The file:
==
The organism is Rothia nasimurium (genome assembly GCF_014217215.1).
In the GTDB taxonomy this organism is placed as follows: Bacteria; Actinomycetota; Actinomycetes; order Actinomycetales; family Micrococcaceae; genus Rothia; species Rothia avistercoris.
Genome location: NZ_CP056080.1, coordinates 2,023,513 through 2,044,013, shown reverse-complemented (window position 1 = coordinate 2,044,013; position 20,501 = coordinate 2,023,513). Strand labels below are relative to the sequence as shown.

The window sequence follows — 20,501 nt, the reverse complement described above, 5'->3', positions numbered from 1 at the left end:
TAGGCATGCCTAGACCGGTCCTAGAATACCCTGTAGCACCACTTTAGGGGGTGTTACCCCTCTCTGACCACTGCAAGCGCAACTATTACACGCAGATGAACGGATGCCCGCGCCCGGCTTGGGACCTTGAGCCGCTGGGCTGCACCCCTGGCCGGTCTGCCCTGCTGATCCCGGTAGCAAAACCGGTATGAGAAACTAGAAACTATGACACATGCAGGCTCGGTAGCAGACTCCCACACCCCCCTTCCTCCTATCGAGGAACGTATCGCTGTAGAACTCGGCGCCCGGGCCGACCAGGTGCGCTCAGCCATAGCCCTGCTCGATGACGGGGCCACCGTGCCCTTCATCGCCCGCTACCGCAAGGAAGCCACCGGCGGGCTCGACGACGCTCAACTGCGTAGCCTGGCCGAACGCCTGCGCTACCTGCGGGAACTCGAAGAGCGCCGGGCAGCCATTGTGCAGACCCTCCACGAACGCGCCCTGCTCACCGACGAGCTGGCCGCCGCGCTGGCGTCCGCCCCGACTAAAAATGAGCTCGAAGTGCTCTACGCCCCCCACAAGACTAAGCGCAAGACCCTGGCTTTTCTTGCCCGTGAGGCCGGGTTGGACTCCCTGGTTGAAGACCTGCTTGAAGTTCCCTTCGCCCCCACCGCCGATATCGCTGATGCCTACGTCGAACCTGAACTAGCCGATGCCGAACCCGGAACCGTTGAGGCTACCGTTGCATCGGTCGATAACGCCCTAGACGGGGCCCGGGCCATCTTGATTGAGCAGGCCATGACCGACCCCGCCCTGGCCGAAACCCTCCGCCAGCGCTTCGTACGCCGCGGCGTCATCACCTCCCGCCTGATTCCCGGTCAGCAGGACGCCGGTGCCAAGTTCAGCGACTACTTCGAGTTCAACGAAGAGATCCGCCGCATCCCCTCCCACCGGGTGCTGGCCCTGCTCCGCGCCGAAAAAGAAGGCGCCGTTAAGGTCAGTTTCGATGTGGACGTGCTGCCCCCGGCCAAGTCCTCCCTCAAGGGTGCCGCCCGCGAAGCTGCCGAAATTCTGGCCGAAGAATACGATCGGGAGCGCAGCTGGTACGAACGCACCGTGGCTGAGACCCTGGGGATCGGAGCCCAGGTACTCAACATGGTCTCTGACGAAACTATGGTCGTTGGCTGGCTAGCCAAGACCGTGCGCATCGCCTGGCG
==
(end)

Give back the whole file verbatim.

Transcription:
The organism is Rothia nasimurium (genome assembly GCF_014217215.1).
In the GTDB taxonomy this organism is placed as follows: Bacteria; Actinomycetota; Actinomycetes; order Actinomycetales; family Micrococcaceae; genus Rothia; species Rothia avistercoris.
Genome location: NZ_CP056080.1, coordinates 2,023,513 through 2,044,013, shown reverse-complemented (window position 1 = coordinate 2,044,013; position 20,501 = coordinate 2,023,513). Strand labels below are relative to the sequence as shown.

The window sequence follows — 20,501 nt, the reverse complement described above, 5'->3', positions numbered from 1 at the left end:
TAGGCATGCCTAGACCGGTCCTAGAATACCCTGTAGCACCACTTTAGGGGGTGTTACCCCTCTCTGACCACTGCAAGCGCAACTATTACACGCAGATGAACGGATGCCCGCGCCCGGCTTGGGACCTTGAGCCGCTGGGCTGCACCCCTGGCCGGTCTGCCCTGCTGATCCCGGTAGCAAAACCGGTATGAGAAACTAGAAACTATGACACATGCAGGCTCGGTAGCAGACTCCCACACCCCCCTTCCTCCTATCGAGGAACGTATCGCTGTAGAACTCGGCGCCCGGGCCGACCAGGTGCGCTCAGCCATAGCCCTGCTCGATGACGGGGCCACCGTGCCCTTCATCGCCCGCTACCGCAAGGAAGCCACCGGCGGGCTCGACGACGCTCAACTGCGTAGCCTGGCCGAACGCCTGCGCTACCTGCGGGAACTCGAAGAGCGCCGGGCAGCCATTGTGCAGACCCTCCACGAACGCGCCCTGCTCACCGACGAGCTGGCCGCCGCGCTGGCGTCCGCCCCGACTAAAAATGAGCTCGAAGTGCTCTACGCCCCCCACAAGACTAAGCGCAAGACCCTGGCTTTTCTTGCCCGTGAGGCCGGGTTGGACTCCCTGGTTGAAGACCTGCTTGAAGTTCCCTTCGCCCCCACCGCCGATATCGCTGATGCCTACGTCGAACCTGAACTAGCCGATGCCGAACCCGGAACCGTTGAGGCTACCGTTGCATCGGTCGATAACGCCCTAGACGGGGCCCGGGCCATCTTGATTGAGCAGGCCATGACCGACCCCGCCCTGGCCGAAACCCTCCGCCAGCGCTTCGTACGCCGCGGCGTCATCACCTCCCGCCTGATTCCCGGTCAGCAGGACGCCGGTGCCAAGTTCAGCGACTACTTCGAGTTCAACGAAGAGATCCGCCGCATCCCCTCCCACCGGGTGCTGGCCCTGCTCCGCGCCGAAAAAGAAGGCGCCGTTAAGGTCAGTTTCGATGTGGACGTGCTGCCCCCGGCCAAGTCCTCCCTCAAGGGTGCCGCCCGCGAAGCTGCCGAAATTCTGGCCGAAGAATACGATCGGGAGCGCAGCTGGTACGAACGCACCGTGGCTGAGACCCTGGGGATCGGAGCCCAGGTACTCAACATGGTCTCTGACGAAACTATGGTCGTTGGCTGGCTAGCCAAGACCGTGCGCATCGCCTGGCG